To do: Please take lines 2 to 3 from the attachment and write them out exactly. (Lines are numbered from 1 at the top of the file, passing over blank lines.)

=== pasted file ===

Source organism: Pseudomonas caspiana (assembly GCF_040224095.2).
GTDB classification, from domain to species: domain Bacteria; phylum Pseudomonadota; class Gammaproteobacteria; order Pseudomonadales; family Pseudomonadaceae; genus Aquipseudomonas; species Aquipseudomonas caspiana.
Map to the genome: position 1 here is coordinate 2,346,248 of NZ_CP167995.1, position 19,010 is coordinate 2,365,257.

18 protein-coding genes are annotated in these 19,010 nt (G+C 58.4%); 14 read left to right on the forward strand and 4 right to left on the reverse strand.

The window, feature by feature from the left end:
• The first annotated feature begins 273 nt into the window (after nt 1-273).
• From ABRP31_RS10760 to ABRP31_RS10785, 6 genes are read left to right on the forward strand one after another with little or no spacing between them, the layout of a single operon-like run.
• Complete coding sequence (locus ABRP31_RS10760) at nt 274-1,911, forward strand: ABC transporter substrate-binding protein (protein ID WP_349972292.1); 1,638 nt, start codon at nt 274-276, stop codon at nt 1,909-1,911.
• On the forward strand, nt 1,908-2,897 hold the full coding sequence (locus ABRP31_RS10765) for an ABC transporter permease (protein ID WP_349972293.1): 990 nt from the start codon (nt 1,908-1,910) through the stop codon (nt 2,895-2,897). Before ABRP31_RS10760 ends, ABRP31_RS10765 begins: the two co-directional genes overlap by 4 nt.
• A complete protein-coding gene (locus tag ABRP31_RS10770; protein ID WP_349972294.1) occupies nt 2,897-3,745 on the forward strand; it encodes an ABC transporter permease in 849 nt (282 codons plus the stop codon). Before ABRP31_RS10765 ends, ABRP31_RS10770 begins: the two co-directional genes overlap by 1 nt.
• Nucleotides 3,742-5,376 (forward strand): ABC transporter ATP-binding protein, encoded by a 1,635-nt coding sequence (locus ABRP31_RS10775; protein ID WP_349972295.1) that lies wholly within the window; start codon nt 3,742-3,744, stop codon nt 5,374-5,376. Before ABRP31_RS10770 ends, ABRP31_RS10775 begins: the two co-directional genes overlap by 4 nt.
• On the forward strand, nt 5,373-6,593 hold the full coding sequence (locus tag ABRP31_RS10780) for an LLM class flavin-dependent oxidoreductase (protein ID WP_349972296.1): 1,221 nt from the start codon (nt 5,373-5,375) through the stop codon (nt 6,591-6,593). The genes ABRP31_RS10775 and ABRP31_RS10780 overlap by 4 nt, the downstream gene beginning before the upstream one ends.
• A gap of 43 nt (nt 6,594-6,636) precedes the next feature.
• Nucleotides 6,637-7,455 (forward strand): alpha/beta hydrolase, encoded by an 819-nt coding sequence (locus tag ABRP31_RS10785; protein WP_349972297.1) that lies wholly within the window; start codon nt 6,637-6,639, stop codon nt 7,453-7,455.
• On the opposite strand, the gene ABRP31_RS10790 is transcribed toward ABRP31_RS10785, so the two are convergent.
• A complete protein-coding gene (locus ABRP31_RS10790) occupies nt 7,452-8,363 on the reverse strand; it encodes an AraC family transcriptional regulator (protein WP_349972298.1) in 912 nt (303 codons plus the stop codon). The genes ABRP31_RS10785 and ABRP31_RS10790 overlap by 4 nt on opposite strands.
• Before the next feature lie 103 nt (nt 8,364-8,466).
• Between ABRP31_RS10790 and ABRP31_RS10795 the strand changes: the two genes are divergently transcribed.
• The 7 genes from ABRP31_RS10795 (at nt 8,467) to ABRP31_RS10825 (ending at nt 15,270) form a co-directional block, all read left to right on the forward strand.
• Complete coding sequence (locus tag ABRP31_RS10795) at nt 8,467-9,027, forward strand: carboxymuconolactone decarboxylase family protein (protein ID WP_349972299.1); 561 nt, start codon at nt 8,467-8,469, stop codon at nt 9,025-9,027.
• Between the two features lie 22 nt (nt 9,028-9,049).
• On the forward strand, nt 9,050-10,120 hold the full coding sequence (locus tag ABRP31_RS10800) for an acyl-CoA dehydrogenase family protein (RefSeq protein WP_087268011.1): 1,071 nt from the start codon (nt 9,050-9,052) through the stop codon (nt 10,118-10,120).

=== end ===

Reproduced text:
GTDB classification, from domain to species: domain Bacteria; phylum Pseudomonadota; class Gammaproteobacteria; order Pseudomonadales; family Pseudomonadaceae; genus Aquipseudomonas; species Aquipseudomonas caspiana.
Map to the genome: position 1 here is coordinate 2,346,248 of NZ_CP167995.1, position 19,010 is coordinate 2,365,257.